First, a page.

Indonesia's Parliament yesterday passed into law a job creation Bill that is aimed at spurring investment but has drawn flak from unions which have threatened to strike.
Seven of the nine factions in Parliament supported the Bill that allows employers to hire and fire with lower severance pay and benefits as well as recruit workers on flexible working hours.
Coordinating Minister for the Economy Airlangga Hartarto said the new law would help curb unemployment and benefit the Indonesian workforce, employers and the government.
"All this time, the problems that have often impeded growth in investment and job creation included complicated and lengthy business licensing processes, unfriendly conditions to investment and difficulty in land procurement," Mr Airlangga said in a speech after ratification of the legislation.
Spokesman for the Gerindra party Heri Gunawan told the plenary session: "The new law will create jobs, attract more investment and would in turn raise people's welfare. Our Constitution mandates us to achieve such objectives."
Gerindra was among the seven parties, including the Indonesian Democratic Party of Struggle and Golkar, that supported adopting the Bill. The three largest parties control 51 per cent of the seats in Parliament.
Only two parties - the Prosperous Justice Party (PKS) and former president Susilo Bambang Yudhoyono's Democratic Party - rejected the Bill. PKS spokesman Amin Ak said the Bill would disadvantage labourers and workers and benefit only employers and companies.
Parliament was reported to have originally planned to vote on the Bill, a key initiative of President Joko Widodo, on Thursday but brought it forward to head off a new round of street protests by unions which had called for a national strike from today.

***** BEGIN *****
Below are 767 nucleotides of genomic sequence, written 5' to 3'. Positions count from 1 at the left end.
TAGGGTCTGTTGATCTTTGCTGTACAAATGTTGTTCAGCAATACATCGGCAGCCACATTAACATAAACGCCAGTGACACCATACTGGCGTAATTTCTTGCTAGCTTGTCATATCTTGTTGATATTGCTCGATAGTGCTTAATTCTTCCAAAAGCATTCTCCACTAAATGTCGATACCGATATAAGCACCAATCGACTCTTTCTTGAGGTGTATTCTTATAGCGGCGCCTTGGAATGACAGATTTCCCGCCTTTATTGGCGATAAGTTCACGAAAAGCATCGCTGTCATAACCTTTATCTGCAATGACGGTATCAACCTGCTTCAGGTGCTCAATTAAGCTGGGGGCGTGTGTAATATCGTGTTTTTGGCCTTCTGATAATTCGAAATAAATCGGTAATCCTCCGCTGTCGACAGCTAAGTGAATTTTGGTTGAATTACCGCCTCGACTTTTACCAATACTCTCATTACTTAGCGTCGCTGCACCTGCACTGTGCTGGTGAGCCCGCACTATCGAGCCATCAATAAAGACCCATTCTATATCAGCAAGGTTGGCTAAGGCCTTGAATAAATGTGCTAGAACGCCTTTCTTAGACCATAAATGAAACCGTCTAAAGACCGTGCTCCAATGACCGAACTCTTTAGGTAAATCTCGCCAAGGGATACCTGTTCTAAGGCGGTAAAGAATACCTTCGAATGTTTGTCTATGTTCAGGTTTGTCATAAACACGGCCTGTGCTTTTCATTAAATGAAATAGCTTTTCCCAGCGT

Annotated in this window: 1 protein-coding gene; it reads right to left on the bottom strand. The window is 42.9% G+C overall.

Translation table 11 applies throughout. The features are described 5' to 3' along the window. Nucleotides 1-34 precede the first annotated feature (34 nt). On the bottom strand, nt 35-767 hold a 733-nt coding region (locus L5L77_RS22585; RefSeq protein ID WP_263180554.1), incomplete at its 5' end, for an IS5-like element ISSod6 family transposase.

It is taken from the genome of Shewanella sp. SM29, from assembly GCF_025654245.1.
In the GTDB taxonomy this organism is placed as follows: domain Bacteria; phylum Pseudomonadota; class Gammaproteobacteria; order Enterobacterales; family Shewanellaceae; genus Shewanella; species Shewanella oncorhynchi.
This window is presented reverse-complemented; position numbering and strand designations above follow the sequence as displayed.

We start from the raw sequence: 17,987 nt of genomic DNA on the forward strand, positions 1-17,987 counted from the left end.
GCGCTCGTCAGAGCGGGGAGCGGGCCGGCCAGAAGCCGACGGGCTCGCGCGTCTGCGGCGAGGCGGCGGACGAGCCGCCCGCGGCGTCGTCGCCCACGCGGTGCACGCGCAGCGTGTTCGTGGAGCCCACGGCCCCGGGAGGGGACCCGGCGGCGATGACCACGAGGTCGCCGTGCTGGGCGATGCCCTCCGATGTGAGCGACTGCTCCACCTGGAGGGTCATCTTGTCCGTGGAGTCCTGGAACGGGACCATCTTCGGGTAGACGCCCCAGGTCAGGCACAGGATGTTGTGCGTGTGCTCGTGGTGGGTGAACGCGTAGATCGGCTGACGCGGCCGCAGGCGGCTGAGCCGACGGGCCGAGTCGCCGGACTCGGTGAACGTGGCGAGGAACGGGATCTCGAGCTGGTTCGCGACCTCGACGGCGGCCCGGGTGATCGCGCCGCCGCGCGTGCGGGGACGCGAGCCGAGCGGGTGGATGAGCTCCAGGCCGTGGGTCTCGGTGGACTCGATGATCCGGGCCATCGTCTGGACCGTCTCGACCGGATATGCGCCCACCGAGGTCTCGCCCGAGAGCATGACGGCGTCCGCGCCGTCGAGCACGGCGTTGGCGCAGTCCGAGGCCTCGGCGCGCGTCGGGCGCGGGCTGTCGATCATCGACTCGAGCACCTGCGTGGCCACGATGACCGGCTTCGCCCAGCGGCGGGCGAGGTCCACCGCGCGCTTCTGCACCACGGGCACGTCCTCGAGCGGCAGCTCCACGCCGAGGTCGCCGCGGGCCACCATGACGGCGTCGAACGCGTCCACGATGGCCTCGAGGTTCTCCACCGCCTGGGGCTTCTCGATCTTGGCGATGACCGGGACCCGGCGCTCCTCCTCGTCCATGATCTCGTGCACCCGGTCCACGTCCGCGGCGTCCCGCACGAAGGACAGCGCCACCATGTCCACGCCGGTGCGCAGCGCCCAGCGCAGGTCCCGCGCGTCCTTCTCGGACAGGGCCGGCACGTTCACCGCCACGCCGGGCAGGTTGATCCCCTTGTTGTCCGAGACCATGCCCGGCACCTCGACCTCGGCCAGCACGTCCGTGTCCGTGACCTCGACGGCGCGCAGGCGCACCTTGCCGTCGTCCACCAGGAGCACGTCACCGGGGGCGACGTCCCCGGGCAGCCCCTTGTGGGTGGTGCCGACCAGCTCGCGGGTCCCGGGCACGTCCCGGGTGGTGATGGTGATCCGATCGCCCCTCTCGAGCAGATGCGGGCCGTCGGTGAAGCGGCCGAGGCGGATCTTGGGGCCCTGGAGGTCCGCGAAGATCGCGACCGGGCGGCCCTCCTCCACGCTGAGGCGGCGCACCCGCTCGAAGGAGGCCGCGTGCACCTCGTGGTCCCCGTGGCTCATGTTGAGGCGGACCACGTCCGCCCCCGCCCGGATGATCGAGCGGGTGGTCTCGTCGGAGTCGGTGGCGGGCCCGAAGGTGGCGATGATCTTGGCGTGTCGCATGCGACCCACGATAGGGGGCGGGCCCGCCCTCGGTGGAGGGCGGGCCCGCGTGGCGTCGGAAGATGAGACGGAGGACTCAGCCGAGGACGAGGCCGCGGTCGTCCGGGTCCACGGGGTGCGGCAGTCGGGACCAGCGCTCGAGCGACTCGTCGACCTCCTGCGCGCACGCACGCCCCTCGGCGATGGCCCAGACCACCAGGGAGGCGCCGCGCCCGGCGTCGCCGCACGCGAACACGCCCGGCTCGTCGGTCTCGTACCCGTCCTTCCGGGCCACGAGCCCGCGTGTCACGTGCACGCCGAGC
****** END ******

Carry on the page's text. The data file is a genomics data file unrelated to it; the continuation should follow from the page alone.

"The basic problems of the Bill are it does not recognise minimum wage... cuts severance pay, makes retrenchment so easy," said Mr Said Iqbal, chairman of labour union KSPI.
National Police spokesman, Brigadier-General Awi Setiyono, told reporters yesterday that the police were not prohibiting demonstrations, but would impose curbs to prevent large crowds from gathering to ensure public safety.
"The job of the police is to protect the people and ensure they are safe from Covid-19... if there are crowds, who can guarantee there will be no transmission?" he said.
The government submitted the Bill to Parliament in February for deliberation, but it was set aside for review in April after labour groups stepped up street protests. Parliament revived the measure for deliberation in July.
BILL HURTS WORKERS
The basic problems of the Bill are it does not recognise minimum wage... cuts severance pay, makes retrenchment so easy.
MR SAID IQBAL, chairman of labour union KSPI.
The economic slump due to the Covid-19 pandemic has helped the government's push for the new regulations.
More than 3.7 million people have lost their jobs in Indonesia, bringing the estimated total of the unemployed to 10.6 million or nearly 8 per cent of the 133 million workers in the country.